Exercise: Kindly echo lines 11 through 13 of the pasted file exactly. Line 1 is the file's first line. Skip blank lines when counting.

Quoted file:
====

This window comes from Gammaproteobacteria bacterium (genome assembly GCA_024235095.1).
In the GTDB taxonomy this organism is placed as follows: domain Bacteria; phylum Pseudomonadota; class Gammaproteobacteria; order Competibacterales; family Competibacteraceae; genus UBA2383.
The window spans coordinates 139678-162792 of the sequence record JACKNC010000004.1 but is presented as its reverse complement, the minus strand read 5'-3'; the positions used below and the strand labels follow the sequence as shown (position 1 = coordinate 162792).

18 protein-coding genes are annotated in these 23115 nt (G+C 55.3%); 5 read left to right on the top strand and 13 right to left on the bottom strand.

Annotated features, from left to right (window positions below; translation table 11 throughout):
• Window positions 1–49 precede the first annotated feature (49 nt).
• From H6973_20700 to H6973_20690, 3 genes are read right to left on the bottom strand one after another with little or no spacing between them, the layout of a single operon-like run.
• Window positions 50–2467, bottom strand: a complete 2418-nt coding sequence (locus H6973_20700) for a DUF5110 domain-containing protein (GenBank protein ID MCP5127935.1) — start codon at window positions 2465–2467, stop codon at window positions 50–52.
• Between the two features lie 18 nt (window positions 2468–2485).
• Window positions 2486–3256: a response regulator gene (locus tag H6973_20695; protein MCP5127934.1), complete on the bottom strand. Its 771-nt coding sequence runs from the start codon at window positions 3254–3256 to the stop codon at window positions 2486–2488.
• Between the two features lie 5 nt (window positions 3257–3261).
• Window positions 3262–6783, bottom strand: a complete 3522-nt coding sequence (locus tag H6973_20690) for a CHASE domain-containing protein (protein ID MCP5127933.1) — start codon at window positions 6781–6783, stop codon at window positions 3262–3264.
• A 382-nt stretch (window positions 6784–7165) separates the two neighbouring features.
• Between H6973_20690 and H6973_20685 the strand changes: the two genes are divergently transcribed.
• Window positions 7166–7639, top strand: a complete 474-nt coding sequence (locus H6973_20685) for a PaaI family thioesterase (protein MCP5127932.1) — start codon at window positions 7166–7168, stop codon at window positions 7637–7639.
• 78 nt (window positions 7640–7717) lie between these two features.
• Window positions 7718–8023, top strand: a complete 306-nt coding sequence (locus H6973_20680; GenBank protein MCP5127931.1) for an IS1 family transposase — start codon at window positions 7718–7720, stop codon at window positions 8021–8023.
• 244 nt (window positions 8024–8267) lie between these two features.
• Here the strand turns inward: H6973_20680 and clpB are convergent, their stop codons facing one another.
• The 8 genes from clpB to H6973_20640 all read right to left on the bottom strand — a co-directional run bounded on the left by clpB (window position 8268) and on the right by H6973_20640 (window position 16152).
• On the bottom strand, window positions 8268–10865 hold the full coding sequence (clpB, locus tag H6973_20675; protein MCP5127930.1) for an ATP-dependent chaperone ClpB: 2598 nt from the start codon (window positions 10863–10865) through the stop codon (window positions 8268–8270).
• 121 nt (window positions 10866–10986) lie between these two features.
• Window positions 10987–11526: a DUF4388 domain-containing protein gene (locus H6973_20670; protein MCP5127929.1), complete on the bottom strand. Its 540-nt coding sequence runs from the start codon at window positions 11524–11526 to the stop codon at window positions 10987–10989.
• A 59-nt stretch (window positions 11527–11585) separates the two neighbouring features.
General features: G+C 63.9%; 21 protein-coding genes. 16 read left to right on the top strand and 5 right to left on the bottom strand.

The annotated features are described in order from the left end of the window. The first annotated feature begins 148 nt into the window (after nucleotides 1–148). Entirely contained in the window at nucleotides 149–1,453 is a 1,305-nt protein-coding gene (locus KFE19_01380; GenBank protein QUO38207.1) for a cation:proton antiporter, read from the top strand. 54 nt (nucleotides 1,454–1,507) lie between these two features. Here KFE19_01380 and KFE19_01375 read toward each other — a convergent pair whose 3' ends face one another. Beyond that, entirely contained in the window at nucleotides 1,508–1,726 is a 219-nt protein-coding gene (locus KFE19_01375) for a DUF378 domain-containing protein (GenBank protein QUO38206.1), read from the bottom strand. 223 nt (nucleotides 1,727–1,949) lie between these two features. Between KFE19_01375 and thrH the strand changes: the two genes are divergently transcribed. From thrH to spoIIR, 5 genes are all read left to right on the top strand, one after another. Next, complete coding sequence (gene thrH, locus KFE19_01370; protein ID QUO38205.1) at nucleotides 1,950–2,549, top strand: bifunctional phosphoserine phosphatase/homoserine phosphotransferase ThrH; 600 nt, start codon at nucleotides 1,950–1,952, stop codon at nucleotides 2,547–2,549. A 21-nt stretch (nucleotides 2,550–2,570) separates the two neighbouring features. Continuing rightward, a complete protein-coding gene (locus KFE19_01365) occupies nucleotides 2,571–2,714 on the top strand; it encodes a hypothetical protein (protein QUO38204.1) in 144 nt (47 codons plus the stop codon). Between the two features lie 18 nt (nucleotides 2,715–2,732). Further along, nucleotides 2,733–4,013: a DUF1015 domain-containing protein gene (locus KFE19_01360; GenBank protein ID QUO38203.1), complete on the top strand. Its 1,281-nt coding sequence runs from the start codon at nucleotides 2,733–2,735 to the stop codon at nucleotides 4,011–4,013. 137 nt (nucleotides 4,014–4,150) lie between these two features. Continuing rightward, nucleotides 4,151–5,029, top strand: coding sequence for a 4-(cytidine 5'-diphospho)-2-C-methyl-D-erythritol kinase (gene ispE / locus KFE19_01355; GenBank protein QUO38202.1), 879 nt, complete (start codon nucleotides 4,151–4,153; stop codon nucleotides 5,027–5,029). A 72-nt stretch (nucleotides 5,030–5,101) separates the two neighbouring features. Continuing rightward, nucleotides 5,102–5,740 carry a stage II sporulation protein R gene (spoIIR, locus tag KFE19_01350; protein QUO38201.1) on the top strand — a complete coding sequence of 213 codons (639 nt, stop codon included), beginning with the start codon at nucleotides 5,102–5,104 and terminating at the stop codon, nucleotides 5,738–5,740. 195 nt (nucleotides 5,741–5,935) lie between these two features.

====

• Between the two features lie 5 nt (window positions 3257–3261).
• Window positions 3262–6783, bottom strand: a complete 3522-nt coding sequence (locus tag H6973_20690) for a CHASE domain-containing protein (protein ID MCP5127933.1) — start codon at window positions 6781–6783, stop codon at window positions 3262–3264.
• A 382-nt stretch (window positions 6784–7165) separates the two neighbouring features.